Plus, there a few current “problem area” standard daily activities such as putting dirty laundry in the basket and not leaving it in the family’s doorway, which can result in an automatic five cents deduction if not completed. At the end of the week, any allowance they still have left is paid. No one has ever earned the full allowance, by the way, so this has been pretty frugal for me. Total monthly expenses are usually around $3-$4.

It’s a Season

Right now, this combination of elements works for us. Other families may find just part of this or something entirely different works for them.

I’m sure the need for this will decrease, and our teaching focus points will change as our children grow older, so this certainly isn’t permanent. I’m definitely not a perfect parent, and my children still have their crazy moments, but we have recently received many encouraging comments on the difference people can see in behaviors.

How do you monitor and reward your children’s behavior? Have you recently made a small change for your lifestyle? Tell us about it!

About Michele

Michele and her husband of over 10 years are journeying a life of simplicity, as they open-handedly await God's gradual unfolding of dreams. They homeschool their three (busy!) little ones in everyday moments, amid stacks of library books and her afternoon cups of sweet iced chai. She is passionate about encouraging and equipping women, and is currently pursing the completion of schooling toward her goal of midwifery. Michele blogs about frugal, natural family living at her blog, Frugal Granola. She recently released "Herbal Adventures: A Pocket Guide of Seasonal Natural Remedies."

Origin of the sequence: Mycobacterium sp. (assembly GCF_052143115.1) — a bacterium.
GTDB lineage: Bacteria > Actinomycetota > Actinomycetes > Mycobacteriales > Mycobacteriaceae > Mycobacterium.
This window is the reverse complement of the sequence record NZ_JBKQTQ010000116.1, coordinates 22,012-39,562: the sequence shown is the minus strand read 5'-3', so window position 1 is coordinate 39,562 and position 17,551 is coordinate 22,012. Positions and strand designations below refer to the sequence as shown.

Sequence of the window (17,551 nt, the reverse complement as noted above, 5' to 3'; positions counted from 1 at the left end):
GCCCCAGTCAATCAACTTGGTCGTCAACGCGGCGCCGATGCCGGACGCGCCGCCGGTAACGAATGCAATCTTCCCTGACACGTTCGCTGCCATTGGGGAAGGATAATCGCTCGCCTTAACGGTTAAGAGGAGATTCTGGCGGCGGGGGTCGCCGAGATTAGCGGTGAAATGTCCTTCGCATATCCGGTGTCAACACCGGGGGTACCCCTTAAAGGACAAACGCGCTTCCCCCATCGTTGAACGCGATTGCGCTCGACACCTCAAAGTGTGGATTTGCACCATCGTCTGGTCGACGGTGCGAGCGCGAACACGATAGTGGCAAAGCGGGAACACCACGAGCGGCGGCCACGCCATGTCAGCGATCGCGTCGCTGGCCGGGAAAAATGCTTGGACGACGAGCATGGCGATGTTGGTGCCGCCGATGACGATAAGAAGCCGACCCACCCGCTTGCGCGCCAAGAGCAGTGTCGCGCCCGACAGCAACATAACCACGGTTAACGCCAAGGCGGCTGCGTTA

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Comments

  1. Thanks Michele. We’ve been thinking about implementing something like this in our home. Blessings!

  2. I like the idea of the behavior catalog. That’s on the to-do list! I do have some concern with deducting money for inappropriate behavior or not completing a task. In the real world, it’s not the norm that someone is deducting money from your paycheck for having a bad day or struggling with a task. I use a lot of natural consequences to teach the reality of what happens when you don’t take care of things or follow the rules… clothes in front of the door, they don’t get washed, no clean clothes, no doing fun things in dirty clothes or pjs. We had a problem with clothes being left on the floor, but it didn’t last long once my oldest realized he couldn’t join us for an ice cream treat or go for a walk in his underwear :)